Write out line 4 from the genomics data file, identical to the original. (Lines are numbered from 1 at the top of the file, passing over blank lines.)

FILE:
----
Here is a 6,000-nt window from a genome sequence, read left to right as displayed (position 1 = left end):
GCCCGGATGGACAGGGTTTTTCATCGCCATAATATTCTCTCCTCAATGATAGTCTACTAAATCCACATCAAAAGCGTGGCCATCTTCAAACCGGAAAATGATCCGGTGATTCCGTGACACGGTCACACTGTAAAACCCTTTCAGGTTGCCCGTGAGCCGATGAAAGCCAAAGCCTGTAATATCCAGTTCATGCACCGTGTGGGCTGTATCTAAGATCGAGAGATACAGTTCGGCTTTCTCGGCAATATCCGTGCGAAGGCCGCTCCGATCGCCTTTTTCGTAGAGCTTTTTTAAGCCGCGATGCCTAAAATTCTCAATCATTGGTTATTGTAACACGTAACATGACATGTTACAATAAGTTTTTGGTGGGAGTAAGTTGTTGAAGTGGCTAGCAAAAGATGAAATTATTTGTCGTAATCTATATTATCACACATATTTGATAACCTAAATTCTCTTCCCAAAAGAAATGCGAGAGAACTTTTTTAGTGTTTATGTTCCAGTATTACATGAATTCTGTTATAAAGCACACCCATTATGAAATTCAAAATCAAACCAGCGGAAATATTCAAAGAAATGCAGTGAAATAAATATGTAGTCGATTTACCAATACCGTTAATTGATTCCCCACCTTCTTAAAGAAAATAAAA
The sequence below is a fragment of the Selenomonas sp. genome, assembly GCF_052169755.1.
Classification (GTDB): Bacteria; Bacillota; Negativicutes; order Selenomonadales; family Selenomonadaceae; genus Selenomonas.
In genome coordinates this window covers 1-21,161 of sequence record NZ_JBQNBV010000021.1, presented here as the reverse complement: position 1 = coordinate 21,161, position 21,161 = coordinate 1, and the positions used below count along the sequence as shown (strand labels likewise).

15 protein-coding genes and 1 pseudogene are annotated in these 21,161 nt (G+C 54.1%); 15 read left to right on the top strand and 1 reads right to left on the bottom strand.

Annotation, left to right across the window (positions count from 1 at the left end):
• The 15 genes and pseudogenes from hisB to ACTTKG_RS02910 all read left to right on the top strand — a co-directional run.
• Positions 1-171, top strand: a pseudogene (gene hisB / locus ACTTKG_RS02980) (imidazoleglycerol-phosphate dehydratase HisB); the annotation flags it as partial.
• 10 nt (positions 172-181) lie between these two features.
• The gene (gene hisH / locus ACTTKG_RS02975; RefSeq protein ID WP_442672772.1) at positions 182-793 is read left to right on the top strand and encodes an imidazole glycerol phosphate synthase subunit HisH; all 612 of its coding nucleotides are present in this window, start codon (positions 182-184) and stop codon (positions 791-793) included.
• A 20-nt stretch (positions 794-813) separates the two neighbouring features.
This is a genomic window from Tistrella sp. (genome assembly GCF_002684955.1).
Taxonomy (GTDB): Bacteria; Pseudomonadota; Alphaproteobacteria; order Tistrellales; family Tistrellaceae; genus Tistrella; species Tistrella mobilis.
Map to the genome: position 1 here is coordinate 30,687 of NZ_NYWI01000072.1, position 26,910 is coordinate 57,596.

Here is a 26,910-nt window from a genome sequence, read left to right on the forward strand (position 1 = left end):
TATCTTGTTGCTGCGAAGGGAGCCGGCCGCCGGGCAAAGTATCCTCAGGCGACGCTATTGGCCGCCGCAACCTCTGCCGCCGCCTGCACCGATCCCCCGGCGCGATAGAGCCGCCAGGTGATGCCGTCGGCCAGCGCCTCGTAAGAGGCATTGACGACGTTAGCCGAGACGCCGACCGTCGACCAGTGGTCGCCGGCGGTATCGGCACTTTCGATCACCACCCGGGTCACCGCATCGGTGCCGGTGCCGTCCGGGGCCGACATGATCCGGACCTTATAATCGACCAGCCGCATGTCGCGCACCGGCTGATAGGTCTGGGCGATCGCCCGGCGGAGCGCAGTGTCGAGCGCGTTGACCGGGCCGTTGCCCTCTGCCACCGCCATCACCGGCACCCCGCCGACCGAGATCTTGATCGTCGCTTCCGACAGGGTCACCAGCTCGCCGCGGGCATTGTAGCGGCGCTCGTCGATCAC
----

Classification (GTDB): Bacteria; Bacillota; Negativicutes; order Selenomonadales; family Selenomonadaceae; genus Selenomonas.